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Federal law establishes a baseline national standard regarding individuals’ eligibility to acquire and possess firearms. Under federal law, people are generally prohibited from purchasing or possessing firearms if they have been convicted of a felony or some domestic violence misdemeanors, or if they are subject to certain court orders related to domestic violence or a serious mental condition. However, federal law merely provides a floor, and has notable gaps that allow individuals who have demonstrated significant risk factors for violence or self-harm to legally acquire and possess guns.

Tennessee law prohibits the possession of a firearm by any person:

  • Convicted of specified felony “crimes of violence,” an attempt to commit a felony crime of violence, any other felony involving the use of a deadly weapon violence or a deadly weapon;1
  • Convicted of a felony drug offense;2
  • Convicted of a misdemeanor crime of domestic violence while remaining subject to the disabilities of such a conviction;3
  • Subject to an active order of protection that fully complies with federal law;4
  • Under the influence of alcohol or any controlled substance (handguns only);5 or
  • Prohibited from possessing a firearm under any other provision of federal or state law6

Tennessee also separately generally prohibits anyone convicted of a felony from possessing a handgun.7

Tennessee prohibits juveniles (persons under age 18) from knowingly possessing a handgun.8

In addition, Tennessee prohibits people from selling a firearm to a person who: 9

  • is prohibited by state or federal law from owning, possessing, or purchasing a firearm
  • has been convicted of stalking;10
  • is addicted to alcohol
  • is ineligible to receive a firearm under federal law
  • has been found by a court, board, commission, or other lawful authority to be a danger to self or others, or to lack the mental capacity to contract or manage their own affairs, as a result of their mental condition or illness
  • has been involuntarily hospitalized or committed to a mental health or substance abuse treatment facility by a court, board, commission, or other lawful authority.11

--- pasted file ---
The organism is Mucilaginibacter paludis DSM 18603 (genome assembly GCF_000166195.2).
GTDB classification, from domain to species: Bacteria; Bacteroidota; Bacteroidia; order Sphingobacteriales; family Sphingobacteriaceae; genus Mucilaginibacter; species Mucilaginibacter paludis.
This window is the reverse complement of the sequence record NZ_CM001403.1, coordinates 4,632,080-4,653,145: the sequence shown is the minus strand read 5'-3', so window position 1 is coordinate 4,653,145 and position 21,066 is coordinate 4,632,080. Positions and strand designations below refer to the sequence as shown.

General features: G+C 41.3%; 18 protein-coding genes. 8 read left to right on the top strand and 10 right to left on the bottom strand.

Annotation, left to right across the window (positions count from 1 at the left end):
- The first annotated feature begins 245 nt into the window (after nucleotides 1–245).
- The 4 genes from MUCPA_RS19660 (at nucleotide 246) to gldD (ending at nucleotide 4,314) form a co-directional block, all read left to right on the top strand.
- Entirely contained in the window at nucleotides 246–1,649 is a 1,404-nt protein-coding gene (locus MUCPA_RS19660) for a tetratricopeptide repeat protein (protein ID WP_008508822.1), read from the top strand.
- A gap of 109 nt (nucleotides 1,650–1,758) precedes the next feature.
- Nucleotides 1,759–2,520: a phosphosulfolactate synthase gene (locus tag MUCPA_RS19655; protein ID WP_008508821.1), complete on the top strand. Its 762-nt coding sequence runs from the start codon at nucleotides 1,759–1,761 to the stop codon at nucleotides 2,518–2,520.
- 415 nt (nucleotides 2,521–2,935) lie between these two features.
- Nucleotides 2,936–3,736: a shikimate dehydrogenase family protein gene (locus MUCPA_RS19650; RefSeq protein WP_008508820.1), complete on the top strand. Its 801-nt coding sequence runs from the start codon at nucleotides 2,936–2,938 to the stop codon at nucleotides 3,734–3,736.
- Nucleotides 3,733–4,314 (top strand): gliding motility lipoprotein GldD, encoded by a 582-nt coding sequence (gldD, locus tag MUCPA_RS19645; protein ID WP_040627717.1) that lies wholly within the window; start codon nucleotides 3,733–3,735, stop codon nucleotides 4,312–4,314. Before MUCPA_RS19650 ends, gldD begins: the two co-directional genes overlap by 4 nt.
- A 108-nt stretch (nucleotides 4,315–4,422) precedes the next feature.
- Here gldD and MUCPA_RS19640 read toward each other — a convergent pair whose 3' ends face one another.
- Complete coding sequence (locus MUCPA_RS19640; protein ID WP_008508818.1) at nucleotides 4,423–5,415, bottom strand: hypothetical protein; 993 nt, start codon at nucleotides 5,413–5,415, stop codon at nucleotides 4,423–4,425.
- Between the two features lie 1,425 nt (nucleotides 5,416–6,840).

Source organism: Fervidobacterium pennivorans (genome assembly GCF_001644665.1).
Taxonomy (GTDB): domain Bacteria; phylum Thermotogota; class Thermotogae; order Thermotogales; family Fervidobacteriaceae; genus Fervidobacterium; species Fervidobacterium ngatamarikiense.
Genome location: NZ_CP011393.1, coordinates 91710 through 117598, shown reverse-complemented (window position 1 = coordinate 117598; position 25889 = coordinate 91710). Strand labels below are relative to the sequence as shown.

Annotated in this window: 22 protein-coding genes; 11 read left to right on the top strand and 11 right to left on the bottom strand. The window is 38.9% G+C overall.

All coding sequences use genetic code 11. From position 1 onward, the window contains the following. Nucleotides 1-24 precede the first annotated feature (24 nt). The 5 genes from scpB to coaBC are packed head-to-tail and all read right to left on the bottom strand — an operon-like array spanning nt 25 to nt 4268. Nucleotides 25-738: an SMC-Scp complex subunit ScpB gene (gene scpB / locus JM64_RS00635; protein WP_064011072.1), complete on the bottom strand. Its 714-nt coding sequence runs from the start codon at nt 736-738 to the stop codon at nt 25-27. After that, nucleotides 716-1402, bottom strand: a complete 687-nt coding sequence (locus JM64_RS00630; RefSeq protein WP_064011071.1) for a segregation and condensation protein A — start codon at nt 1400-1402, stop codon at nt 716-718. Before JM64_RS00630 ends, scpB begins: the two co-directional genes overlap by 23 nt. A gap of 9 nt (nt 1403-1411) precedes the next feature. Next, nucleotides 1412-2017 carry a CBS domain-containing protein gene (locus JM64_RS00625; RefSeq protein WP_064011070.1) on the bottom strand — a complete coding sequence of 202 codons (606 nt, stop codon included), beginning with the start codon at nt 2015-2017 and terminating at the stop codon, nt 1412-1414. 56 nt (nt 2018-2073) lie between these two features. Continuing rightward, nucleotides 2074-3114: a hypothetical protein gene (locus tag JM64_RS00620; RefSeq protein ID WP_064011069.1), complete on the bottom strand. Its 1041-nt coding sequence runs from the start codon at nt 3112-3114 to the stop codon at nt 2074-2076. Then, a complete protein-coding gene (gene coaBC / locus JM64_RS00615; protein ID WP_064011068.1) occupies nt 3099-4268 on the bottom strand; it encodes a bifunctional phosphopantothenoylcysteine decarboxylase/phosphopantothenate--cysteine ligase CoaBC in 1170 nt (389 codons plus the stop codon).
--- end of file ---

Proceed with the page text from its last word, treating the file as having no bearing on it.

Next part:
Under Tennessee law, if a person who is ineligible to possess firearms due to mental health-related adjudications or court orders attempts to purchase a firearm, and the instant check unit of the Tennessee bureau of investigation confirms the person’s record, the unit shall contact, within twenty-four hours, the chief law enforcement officer of the jurisdiction where the attempted purchase occurred for the purpose of initiating an investigation into a possible violation of law.12

In 2021, Tennessee created a new law that prohibits certain people from carrying a firearm in public with the intent to go armed but not from possessing firearms on their own property. The following people are prohibited from carrying, but not possessing, firearms:

  • A person who has been convicted of misdemeanor stalking;
  • A person who has been convicted of the offense of driving under the influence of an intoxicant in this or any other state two or more times within the prior 10 years or one time within the prior five years;
  • A person who has been adjudicated as a mental defective, judicially committed to or hospitalized in a mental institution, or had a court appoint a conservator for the person by reason of a mental defect; or
  • A person who is otherwise prohibited from possessing a firearm by 18 U.S.C. 922(g) as it existed on January 1, 2021.13(These categories of people are prohibited from firearm possession under federal law, however.)

For information on the background check process used to enforce these prohibitions, see the Tennessee Background Check Procedures section.


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  1. Tenn. Code Ann. § 39-17-1307(b)(1)(A).[]
  2. Tenn. Code Ann. § 39-17-1307(b)(1)(B).[]
  3. Tenn. Code Ann. § 39-17-1307(f)(1)(A). The crime of domestic violence, as applies to this section, is defined under federal law, 18 U.S.C. § 921(a)(33).[]
  4. Tenn. Code Ann. § 39-17-1307(f)(1)(B). The order of protection must fully comply with federal law, 18 U.S.C. § 922(g)(8).[]
  5. Tenn. Code Ann. § 39-17-1321(a).[]
  6. Tenn. Code Ann. § 39-17-1307(f)(1)(C).[]
  7. Tenn. Code Ann. § 39-17-1307(c).[]
  8. Tenn. Code Ann. § 39-17-1319(b), (a)(2).[]
  9. Tenn. Code Ann. § 39-17-1316.[]
  10. See Tenn. Code Ann. § 39-17-315 (Offense of “Stalking, aggravated stalking, and especially aggravated stalking.”[]
  11. Tennessee law still uses archaic and offensive terminology borrowed from federal law to prohibit firearm access by individuals who have been “adjudicated as a mental defective,” but federal regulations more specifically define that term as described above. Tenn. Code Ann. § 39-17-1316(a)(1).[]
  12. Tenn. Code Ann. § 38-6-109(f).[]
  13. Tenn. Code Ann. § 39-17-1307(h).[]